“Well, that’s true,” admitted Al.
Porky went on. “And I guess they all must have the feeling that someday, after they’re gone, other clammies, their sons and the sons of their friends, and their sons’ sons and their friends’ sons’ sons, will tell stories about them, that they won’t be forgotten, that they might become legends themselves, you know?”
He stopped bailing for a minute and rubbed his hands together.
“I can just see my kid telling stories about me when I’m gone,” he said.
A thrill ran through me, the electrifying thrill that comes from recognizing a theme in a setting where one doesn’t expect to find it. “This is like the fox and the clam,” I said.
“Oh, yeah?” said Porky.
“Yeah,” I said. “Keep bailing and I’ll tell you the story.”
I told Porky the story that appears on the following pages. It kept him bailing, and we got the cottage to the island safely. When I had finished the story, Porky smiled and pounded me on the back. “Thanks, Peter,” he said. “I guess I’m just a sucker for a happy ending.”
THE NEXT MORNING, I began writing the story down. I think that I might have been able to complete it very quickly if I hadn’t tried to verify some of the facts. When I did, I found to my surprise that I had made up two essential ingredients.
As part of the story as I told it to Porky White, I had included the version of the fable of the fox and the clam that I remembered from the first real book that I owned, The Little Folks’ Big Book. Before I began writing, I went downstairs to the library to see how accurately I had remembered the fable. When I opened the Big Book I was surprised to find that the fable of the fox and the clam was not in it. I had been certain that I had first encountered it there. I had read and reread the Big Book so often as a child that I could recite most of the stories in it, and the memory of the fable of the fox and the clam returned to me with such clarity and force that I was sure it had been one of the stories I had memorized from the Big Book.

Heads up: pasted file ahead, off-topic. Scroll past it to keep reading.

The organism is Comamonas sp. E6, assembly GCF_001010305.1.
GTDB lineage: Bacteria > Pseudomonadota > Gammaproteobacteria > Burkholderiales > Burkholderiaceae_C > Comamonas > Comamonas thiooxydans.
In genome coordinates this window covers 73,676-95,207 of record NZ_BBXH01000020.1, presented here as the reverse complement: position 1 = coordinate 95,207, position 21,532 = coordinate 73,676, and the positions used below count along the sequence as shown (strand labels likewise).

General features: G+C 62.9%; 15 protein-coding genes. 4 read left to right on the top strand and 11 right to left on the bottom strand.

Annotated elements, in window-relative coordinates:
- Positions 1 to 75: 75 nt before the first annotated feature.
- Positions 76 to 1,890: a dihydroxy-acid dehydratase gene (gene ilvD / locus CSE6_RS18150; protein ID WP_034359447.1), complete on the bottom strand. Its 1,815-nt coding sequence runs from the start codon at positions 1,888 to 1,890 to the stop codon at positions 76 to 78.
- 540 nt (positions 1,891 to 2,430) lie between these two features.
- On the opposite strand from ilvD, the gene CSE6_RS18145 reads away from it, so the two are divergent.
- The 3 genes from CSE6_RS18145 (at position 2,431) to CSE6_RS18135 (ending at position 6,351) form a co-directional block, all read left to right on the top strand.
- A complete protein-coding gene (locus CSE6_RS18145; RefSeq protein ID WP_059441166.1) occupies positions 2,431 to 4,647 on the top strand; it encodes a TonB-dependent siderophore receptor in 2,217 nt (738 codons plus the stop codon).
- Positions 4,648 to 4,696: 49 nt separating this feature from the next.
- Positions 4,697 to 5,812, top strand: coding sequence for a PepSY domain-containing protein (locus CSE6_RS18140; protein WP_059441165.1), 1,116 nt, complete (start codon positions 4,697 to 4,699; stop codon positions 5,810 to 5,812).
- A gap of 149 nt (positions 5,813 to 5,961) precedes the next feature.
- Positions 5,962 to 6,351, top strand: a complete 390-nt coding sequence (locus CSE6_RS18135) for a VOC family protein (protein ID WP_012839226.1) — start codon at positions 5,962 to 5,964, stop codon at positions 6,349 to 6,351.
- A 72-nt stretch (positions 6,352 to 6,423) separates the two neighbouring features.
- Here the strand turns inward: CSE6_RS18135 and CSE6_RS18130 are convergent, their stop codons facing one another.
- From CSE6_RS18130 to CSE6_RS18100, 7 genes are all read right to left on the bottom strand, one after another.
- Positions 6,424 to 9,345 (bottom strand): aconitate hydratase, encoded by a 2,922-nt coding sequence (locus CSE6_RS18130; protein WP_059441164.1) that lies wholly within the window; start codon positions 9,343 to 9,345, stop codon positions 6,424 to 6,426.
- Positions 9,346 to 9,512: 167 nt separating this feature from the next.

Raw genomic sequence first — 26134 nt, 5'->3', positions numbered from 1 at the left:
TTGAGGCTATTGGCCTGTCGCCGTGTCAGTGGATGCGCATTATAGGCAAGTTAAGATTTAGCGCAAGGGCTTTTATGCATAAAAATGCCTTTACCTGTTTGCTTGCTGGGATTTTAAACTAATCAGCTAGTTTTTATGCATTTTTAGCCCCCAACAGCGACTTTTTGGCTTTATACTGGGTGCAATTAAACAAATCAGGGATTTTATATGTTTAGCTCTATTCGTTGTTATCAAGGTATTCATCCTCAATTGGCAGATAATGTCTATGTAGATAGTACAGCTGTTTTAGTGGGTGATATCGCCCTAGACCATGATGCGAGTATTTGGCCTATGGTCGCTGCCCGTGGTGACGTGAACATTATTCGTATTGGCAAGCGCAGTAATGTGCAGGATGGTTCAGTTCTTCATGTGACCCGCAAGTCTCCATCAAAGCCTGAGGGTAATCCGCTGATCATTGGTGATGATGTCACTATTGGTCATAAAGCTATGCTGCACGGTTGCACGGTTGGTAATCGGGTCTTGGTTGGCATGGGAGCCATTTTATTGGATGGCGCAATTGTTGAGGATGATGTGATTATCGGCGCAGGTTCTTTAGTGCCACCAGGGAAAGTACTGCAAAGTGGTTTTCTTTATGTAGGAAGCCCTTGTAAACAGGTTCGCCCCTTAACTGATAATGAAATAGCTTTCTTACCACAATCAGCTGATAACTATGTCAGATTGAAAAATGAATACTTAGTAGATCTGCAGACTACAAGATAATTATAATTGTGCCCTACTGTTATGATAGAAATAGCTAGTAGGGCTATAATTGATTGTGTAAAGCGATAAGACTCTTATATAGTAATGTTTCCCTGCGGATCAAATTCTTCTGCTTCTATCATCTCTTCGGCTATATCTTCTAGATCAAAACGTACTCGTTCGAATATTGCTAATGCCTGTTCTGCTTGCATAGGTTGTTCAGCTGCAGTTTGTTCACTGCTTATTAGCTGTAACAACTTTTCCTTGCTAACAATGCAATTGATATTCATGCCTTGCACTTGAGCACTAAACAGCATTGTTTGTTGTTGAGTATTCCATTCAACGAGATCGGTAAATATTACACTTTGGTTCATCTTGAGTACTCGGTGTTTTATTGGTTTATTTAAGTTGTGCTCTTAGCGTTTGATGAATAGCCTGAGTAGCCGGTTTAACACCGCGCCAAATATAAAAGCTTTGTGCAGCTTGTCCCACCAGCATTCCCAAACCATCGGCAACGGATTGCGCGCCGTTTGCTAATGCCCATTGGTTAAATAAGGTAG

A little shaken, I searched through my class photographs from grade school to find a picture of Matthew Barber, a boy who figured prominently in the story as I had told it to Porky. He was not there.
I was rattled. These discoveries were terribly disturbing, because they demonstrated to me that the memories, fabrications, and unrealized desires from my past were in even more of a muddle than I had thought. If I couldn’t separate them from one another, then I really didn’t know any longer who I was. Fabrications from my Personal History, Adventures, Experiences & Observations were invading the territory that had once been held pretty securely by memories from my life. Dazed and confused, I wandered absently to my workroom and stood at the window, staring.
After weeks of introspection, during which I spent much of each workday standing at the window of my workroom watching the Jolly Tinkers build a foundation for the cottage and move it into place, I came to understand why I had fabricated my memories of Matthew Barber and the fable of the fox and the clam.
So that the reader may be spared the time and effort required to come to a similar understanding, I include here a summary of my conclusions.
TO UNDERSTAND the relationship between experience and imagination, one must be familiar with the paint-by-number canvases that were popular when I was a boy. These were canvases or canvas-textured boards on which were printed, in pale blue, the outlines of portions of a picture, each portion to be filled in with paint of a color indicated by a numeral within the outline. It was often not immediately obvious, from looking at the pale blue outlines alone, what some parts of the picture were supposed to depict, but when all the oddly-shaped pieces had been filled with paint, one could see the whole picture—if the painting had been done with care and the viewer stood a considerable distance from it.